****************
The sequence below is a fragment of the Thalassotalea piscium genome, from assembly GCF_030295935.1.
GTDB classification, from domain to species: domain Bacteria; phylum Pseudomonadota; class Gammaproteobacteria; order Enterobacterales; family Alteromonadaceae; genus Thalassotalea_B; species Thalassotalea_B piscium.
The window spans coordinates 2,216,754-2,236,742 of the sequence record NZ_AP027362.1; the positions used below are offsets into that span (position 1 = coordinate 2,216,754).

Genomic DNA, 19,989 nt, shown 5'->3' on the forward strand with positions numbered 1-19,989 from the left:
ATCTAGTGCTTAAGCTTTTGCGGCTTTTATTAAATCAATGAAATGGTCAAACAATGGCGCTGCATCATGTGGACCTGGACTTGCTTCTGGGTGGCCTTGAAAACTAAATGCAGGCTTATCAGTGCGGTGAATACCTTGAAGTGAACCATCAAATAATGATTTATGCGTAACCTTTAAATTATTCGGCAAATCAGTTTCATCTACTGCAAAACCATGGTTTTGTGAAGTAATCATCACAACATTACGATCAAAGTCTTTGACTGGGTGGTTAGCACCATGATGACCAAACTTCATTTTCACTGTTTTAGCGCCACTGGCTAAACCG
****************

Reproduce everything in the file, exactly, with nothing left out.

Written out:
The sequence below is a fragment of the Thalassotalea piscium genome, from assembly GCF_030295935.1.
GTDB classification, from domain to species: domain Bacteria; phylum Pseudomonadota; class Gammaproteobacteria; order Enterobacterales; family Alteromonadaceae; genus Thalassotalea_B; species Thalassotalea_B piscium.
The window spans coordinates 2,216,754-2,236,742 of the sequence record NZ_AP027362.1; the positions used below are offsets into that span (position 1 = coordinate 2,216,754).

Genomic DNA, 19,989 nt, shown 5'->3' on the forward strand with positions numbered 1-19,989 from the left:
ATCTAGTGCTTAAGCTTTTGCGGCTTTTATTAAATCAATGAAATGGTCAAACAATGGCGCTGCATCATGTGGACCTGGACTTGCTTCTGGGTGGCCTTGAAAACTAAATGCAGGCTTATCAGTGCGGTGAATACCTTGAAGTGAACCATCAAATAATGATTTATGCGTAACCTTTAAATTATTCGGCAAATCAGTTTCATCTACTGCAAAACCATGGTTTTGTGAAGTAATCATCACAACATTACGATCAAAGTCTTTGACTGGGTGGTTAGCACCATGATGACCAAACTTCATTTTCACTGTTTTAGCGCCACTGGCTAAACCG